How will emerging market economies perform next year?

How will emerging market economies perform next year?

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In this insight piece, we examine the outlook for emerging markets for next year. From the anticipated robust expansion in South Asia to the nuanced challenges faced by regions such as Latin America, we aim to provide a sophisticated perspective for investors, policymakers, and those navigating the complexities of global markets.

Join us in unraveling the dynamics, risks, and opportunities that will shape the future of emerging market economies in the unfolding year.

Global Market Forecasts: South Asia to Lead the Pack in 2024

Our panelists expect South Asia to be the fastest-growing world region both in 2024 and over our forecast horizon to 2027, thanks to stellar growth in India and Bangladesh. In particular, India will likely have continued success at attracting FDI from firms looking to invest in the country’s manufacturing sector, thanks to the government’s financial incentives, business-friendly reforms and firms’ desire to shift production away from China.

Asean, SSA and East Asia to grow between 3 and 5% in 2024:

ASEAN will benefit from an expanding consumer market, relatively stable politics, strong demographics and burgeoning manufacturing activity. While growth in Sub-Saharan Africa (SSA) will be close behind, after factoring in a population expanding at over 2% per annum, per capita growth in SSA will be far less impressive. East Asia will steadily lose steam over the next few years as China’s economy matures and ages.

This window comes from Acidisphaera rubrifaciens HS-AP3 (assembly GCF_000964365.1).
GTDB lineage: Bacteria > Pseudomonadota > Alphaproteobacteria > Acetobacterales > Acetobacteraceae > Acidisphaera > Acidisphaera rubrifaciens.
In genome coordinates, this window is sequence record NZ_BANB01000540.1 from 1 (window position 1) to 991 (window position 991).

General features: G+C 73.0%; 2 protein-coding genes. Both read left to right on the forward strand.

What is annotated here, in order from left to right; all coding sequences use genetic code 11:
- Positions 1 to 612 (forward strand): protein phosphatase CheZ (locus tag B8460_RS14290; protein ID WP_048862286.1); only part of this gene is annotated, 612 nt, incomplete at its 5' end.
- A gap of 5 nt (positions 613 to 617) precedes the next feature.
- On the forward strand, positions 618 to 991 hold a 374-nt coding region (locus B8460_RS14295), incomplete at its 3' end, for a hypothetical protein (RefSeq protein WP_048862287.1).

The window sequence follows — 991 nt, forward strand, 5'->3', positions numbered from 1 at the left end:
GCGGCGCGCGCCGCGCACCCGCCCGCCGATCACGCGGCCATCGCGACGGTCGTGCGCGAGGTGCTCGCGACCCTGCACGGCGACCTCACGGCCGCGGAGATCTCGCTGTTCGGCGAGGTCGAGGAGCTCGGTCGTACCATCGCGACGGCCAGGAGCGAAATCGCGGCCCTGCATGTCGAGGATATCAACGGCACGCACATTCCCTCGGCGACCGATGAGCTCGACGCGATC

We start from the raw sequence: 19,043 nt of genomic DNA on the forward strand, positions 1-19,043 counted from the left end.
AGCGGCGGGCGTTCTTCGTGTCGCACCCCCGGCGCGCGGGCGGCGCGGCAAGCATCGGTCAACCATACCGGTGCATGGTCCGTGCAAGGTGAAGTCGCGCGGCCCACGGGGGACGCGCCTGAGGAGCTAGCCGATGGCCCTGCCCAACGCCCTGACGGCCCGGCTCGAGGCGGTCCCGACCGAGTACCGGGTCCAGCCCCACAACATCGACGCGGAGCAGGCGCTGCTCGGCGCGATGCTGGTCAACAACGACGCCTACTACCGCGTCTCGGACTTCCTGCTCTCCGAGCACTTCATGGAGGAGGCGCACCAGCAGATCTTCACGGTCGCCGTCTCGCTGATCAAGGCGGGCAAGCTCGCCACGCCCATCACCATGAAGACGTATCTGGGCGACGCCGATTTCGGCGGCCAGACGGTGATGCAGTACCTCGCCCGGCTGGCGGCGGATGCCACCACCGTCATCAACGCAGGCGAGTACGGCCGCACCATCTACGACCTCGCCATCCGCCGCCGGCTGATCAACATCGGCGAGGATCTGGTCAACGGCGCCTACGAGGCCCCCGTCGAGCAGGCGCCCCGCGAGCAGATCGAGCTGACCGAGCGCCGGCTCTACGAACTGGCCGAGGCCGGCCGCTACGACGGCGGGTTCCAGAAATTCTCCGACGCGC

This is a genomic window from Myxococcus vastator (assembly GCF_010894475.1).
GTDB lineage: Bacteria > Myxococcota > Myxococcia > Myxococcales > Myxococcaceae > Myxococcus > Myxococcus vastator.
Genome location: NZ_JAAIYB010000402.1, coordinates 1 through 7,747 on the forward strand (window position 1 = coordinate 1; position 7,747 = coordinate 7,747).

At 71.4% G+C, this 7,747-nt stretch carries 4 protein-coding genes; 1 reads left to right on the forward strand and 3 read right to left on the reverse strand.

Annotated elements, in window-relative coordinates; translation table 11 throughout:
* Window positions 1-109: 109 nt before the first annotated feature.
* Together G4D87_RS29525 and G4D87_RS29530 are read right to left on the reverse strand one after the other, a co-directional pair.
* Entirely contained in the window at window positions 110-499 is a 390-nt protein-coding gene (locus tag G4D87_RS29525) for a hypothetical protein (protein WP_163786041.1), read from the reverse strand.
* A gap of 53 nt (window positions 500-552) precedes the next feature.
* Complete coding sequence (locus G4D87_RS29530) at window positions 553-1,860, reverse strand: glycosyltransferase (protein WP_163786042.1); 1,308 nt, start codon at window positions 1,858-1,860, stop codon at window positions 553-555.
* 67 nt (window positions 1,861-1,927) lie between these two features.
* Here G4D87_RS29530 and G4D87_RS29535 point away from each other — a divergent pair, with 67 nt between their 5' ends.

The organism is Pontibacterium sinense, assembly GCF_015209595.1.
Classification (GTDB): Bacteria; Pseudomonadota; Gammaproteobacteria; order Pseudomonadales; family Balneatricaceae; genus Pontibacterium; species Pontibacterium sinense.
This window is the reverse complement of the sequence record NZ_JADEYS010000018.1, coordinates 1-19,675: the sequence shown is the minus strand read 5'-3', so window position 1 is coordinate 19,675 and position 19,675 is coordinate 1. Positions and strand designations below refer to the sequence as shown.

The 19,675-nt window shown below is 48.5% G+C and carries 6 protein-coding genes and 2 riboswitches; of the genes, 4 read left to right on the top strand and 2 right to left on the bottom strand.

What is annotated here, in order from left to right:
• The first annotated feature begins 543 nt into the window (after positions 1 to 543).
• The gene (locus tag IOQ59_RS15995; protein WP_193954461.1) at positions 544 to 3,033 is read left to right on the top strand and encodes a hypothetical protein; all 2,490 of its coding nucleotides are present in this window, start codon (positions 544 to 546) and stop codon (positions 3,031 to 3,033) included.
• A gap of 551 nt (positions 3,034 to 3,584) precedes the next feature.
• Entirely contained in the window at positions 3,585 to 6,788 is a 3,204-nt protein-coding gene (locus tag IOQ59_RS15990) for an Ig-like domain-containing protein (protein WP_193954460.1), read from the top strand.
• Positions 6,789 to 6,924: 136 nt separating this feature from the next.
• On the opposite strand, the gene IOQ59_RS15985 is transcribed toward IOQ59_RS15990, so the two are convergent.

1–3% growth forecast for remaining emerging market regions:

In 2024, the Middle East and North Africa region will have continued success at diversifying economic activity away from oil amid concerted government efforts in countries such as Saudi Arabia and the UAE, though socio-political instability and an ongoing reliance on hydrocarbons will likely cap growth at around 3%. The worst-performing emerging markets will be Eastern Europe—which has less potential for catch-up growth given already high GDP per capita—and Latin America, which lacks strong growth drivers outside the primary sector.

Key factors to watch:

Many emerging markets will hold elections next year, including India, Indonesia, Pakistan, Russia, South Africa and Ukraine, which could have an important bearing on the policy environment. Interest rates are another major risk factor: While our latest Consensus is for G7 policy rates to fall by end-2024, higher-than-expected interest rates in the West would translate into tighter financial conditions in emerging markets, weighing on growth. Further African coups, elevated debt burdens, conflict in the Middle East, divestment from China and nearshoring trends in Latin America and Eastern Europe are other factors to watch.

Insights From our Analysts

On nearshoring trends in ASEAN, DBS analysts said:

Recent investment flow data suggest that North Asian entities continue to diversify supply chains towards ASEAN. […] The outbreak of the Covid pandemic and the increase in geopolitical risks have boosted demand for nearshoring or regionalisation of the supply chains. ASEAN should be a favourite destination for North Asian entities, thanks to their large domestic markets, affordable production costs, geopolitical neutrality, and deepening integration into the global value chain.”

On Latin American politics, EIU analysts said:

“Whatever their political affiliations, leaders across the region will not find governing easy. A collapse in electoral support for the moderate centre has enabled populist movements (on both the far left and the far right) to advance. However, the sluggish policymaking process will frustrate public demands for rapid and substantial results. In this context, honeymoon periods will be short and disillusionment will set in quickly, raising the risk of widespread destabilising protests akin to those that rocked the region in 2019.”

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In our latest special report, we delve into the outlook for emerging market economies in the coming years, against a backdrop of increased global geopolitical tensions, nearshoring and climate change.

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